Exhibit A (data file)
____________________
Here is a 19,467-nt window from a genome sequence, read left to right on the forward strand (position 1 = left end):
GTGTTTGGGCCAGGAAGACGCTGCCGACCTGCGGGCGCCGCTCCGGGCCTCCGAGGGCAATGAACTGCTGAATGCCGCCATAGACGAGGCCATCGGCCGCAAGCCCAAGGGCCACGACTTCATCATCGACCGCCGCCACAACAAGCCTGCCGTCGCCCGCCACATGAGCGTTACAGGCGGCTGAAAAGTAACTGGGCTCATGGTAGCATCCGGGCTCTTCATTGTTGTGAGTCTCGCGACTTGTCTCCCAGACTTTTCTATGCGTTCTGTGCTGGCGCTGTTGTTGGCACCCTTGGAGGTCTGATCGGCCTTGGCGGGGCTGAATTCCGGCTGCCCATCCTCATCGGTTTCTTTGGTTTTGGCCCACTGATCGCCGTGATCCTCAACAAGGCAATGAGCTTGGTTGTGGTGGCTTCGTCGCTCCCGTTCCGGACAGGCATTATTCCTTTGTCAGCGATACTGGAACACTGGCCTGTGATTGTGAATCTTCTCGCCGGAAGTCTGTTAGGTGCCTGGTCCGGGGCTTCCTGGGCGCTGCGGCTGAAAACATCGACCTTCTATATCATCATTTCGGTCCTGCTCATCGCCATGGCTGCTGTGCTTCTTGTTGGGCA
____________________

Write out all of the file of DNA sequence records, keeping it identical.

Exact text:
Here is a 19,467-nt window from a genome sequence, read left to right on the forward strand (position 1 = left end):
GTGTTTGGGCCAGGAAGACGCTGCCGACCTGCGGGCGCCGCTCCGGGCCTCCGAGGGCAATGAACTGCTGAATGCCGCCATAGACGAGGCCATCGGCCGCAAGCCCAAGGGCCACGACTTCATCATCGACCGCCGCCACAACAAGCCTGCCGTCGCCCGCCACATGAGCGTTACAGGCGGCTGAAAAGTAACTGGGCTCATGGTAGCATCCGGGCTCTTCATTGTTGTGAGTCTCGCGACTTGTCTCCCAGACTTTTCTATGCGTTCTGTGCTGGCGCTGTTGTTGGCACCCTTGGAGGTCTGATCGGCCTTGGCGGGGCTGAATTCCGGCTGCCCATCCTCATCGGTTTCTTTGGTTTTGGCCCACTGATCGCCGTGATCCTCAACAAGGCAATGAGCTTGGTTGTGGTGGCTTCGTCGCTCCCGTTCCGGACAGGCATTATTCCTTTGTCAGCGATACTGGAACACTGGCCTGTGATTGTGAATCTTCTCGCCGGAAGTCTGTTAGGTGCCTGGTCCGGGGCTTCCTGGGCGCTGCGGCTGAAAACATCGACCTTCTATATCATCATTTCGGTCCTGCTCATCGCCATGGCTGCTGTGCTTCTTGTTGGGCA